The Entrepreneur’s Source Reviews Why You’re Never Too Old (or Too Young) to Join a Franchise
Today’s franchisees come in all shapes, sizes, ages, genders and ethnicities. However, now more than ever the franchise industry is turning from an old boy’s club to an industry in which individuals of every age are capitalizing on. People in their 20s, 30s, 40s, 50s, 60s and beyond are all entering the franchise sector.
In today’s franchise world, age is just a number and in reality, you’re never too old or too young to pursue your dream of leveraging a business to accomplish your Income, Lifestyle, Wealth and Equity (I.L.W.E.™) Goals. Today, The Entrepreneur’s Source reviews the wide array of generations currently turning to franchising to become autonomous in their careers and capitalize on a booming industry.
Millennials in Franchising
Rewind 10 years, and you probably wouldn’t have found a large amount of young adults in their early 20s and 30s in the franchise industry. However, this norm has forever changed since the 2008 recession hit and changed the job market for these workers.
Today, more than 50 percent of Millennials – or those born between 1980 and the mid-2000s – with a bachelor’s degree under the age of 25 are jobless or underemployed, reports The Associated Press. Millennials have been plagued with entering the job market at a time where it isn’t too welcoming for them. When the recession hit, many companies downsized and kept their most capable employees, not wanting to take on the more unskilled and less experienced Millennials. This has caused Millennials to become wary of working in corporate America due to decreasing job security and low employer loyalty – driving many of these individuals to turn to alternative career options like franchising.
“Millennials are a generation driven by risk and innovation,” The Entrepreneur’s Source®Terry Powell said. “With limited job opportunities and natural independent drive, the entrepreneurship and stability of franchising is an appealing career path for Millennials.”
Many individuals unfairly plaster this generation with negative characteristics, but in fact, many of these so-called “bad” Millennial characteristics are good for entrepreneurship. Millennials are commonly negatively accused of wanting to live luxuriously, being impatient and relying on technology. Whether these characteristics are true isn’t the point. All three of these qualities are commonly viewed as negative, but when applying them to entrepreneurship they can actually be translated into strengths.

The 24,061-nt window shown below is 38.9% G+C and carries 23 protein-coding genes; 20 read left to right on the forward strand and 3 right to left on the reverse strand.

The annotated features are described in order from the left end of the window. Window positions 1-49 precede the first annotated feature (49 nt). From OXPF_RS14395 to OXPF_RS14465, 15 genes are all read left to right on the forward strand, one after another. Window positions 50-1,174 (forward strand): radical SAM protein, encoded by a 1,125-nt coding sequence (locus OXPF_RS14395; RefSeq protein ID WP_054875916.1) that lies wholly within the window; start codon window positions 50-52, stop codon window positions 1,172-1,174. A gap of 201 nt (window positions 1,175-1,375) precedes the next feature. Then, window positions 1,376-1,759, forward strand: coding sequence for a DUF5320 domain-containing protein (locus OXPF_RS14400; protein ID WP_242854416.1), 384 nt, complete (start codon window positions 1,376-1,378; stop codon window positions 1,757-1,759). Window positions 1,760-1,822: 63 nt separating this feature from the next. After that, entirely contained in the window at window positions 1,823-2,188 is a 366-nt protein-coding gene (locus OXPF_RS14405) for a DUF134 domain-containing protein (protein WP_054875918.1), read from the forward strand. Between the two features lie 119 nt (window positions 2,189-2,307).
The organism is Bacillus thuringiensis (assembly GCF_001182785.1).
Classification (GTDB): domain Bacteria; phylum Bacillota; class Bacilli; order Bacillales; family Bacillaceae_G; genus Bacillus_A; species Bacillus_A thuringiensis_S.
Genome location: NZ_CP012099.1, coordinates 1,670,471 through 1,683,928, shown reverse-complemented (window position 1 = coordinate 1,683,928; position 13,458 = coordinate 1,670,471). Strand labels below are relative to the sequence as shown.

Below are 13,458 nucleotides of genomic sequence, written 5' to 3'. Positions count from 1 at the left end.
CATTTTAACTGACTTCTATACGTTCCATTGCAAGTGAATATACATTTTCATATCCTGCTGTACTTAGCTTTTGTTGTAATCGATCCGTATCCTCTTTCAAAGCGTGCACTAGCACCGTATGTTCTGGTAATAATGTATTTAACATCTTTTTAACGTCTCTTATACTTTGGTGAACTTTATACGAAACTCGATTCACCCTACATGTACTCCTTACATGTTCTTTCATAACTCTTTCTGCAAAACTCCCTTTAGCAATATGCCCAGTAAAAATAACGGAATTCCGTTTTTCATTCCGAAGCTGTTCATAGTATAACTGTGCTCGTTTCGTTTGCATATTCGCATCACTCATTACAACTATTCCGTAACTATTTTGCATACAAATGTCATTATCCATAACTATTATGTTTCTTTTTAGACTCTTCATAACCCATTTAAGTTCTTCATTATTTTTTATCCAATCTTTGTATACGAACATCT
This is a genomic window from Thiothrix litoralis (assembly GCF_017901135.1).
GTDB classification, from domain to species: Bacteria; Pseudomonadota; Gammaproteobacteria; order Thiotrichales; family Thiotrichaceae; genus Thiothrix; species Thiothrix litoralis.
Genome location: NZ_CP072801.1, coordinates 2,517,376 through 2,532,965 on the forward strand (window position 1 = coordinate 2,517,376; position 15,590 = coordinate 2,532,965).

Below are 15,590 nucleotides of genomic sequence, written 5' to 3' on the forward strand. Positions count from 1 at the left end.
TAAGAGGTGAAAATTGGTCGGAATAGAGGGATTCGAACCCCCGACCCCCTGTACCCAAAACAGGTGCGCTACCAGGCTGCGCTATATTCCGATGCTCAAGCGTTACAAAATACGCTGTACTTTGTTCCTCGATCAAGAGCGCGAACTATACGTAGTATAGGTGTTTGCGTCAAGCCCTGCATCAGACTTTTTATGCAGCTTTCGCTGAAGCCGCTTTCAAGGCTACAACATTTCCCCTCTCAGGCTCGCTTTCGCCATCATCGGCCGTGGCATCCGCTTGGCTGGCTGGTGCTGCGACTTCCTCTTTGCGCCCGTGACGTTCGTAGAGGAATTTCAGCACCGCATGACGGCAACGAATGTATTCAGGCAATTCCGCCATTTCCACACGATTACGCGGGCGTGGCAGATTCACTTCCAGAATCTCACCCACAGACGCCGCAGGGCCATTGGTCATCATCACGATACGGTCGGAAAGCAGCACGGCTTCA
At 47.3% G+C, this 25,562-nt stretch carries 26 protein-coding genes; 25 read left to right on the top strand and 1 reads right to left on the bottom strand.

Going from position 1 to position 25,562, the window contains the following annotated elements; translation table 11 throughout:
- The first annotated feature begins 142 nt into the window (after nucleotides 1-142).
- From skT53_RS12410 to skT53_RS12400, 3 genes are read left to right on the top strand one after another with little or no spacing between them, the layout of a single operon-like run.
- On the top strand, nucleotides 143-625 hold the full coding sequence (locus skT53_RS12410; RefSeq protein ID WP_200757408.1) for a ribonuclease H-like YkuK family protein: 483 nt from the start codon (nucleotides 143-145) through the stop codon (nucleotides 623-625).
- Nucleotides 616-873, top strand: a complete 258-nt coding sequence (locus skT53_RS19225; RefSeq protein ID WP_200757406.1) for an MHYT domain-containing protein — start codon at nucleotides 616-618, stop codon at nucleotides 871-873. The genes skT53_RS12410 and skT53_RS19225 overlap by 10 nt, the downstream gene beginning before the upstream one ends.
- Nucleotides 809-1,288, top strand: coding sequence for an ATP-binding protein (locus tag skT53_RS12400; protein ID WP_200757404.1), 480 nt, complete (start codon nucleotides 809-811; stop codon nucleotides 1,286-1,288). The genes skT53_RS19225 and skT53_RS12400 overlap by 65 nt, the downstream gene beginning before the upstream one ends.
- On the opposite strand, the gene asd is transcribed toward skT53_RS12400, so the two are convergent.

Generation X in Franchising
Generation X – or those born between 1960 and 1980 – are oftentimes dubbed as the “neglected middle child” generation, oftentimes being overshadowed by their older and younger “siblings” the Baby Boomers and Millennials, respectively. However, when it comes to franchising, they’re taken very seriously and are integrated into the sector.
The biggest factor driving individuals from Generation X to move to the franchise industry is their overwhelming pessimism about their ability to retire. According to the Pew Research Center, a near majority – 44 percent – of people in Generation X aren’t confident about their ability to retire. When the recession hit, many Generation X-ers found themselves as the victim of widespread company layoffs in corporate America, leaving them at a crossroads of where to turn for employment.
Similarly, many individuals in Generation X chose the route of franchise business ownership due to the increased control over employment and their future. These individuals are in the period of their lives where they’re raising their children and need to provide for their families and need to start planning for their future. Franchising offers many lifestyle benefits for these individuals, such as increased flexibility in their work schedule and a better work-life balance – two things Generation X-ers greatly desire. This added benefit of becoming a franchisee rather than continuing to work in corporate America is ideal for Generation X.
Baby Boomers in Franchising
Similar to those individuals in Generation X, a large percentage of Baby Boomers aren’t confident in their ability to retire as they near retirement age. According to a recent Gallup poll, one in 10 Baby Boomers predicts that they will never retire and nearly 50 percent don’t expect to retire until they’re at least 66 years old. In fact, the average retirement age has steadily risen from the age of 57 to 61 over the past 20 years.
Not all of this is due to the stagnant and unpromising job market, especially for older individuals who corporate America commonly characterizes as being “old school.” Many Baby Boomers are willingly choosing to prolong their careers because they want to keep busy. A great option for an alternative second-act-career for Baby Boomers is entrepreneurship through franchising.
“A vast majority of today’s unemployed Baby Boomers are seasoned executives with severance packages who are now looking for new ways to invest in their future,” said The Entrepreneur’s Source ®Terry Powell. “The Baby Boomer generation [wants] a ‘second act’ career that offers independence as well as benefits and structure, which is often found in franchising.”
Contact a Coach at The Entrepreneur’s Source
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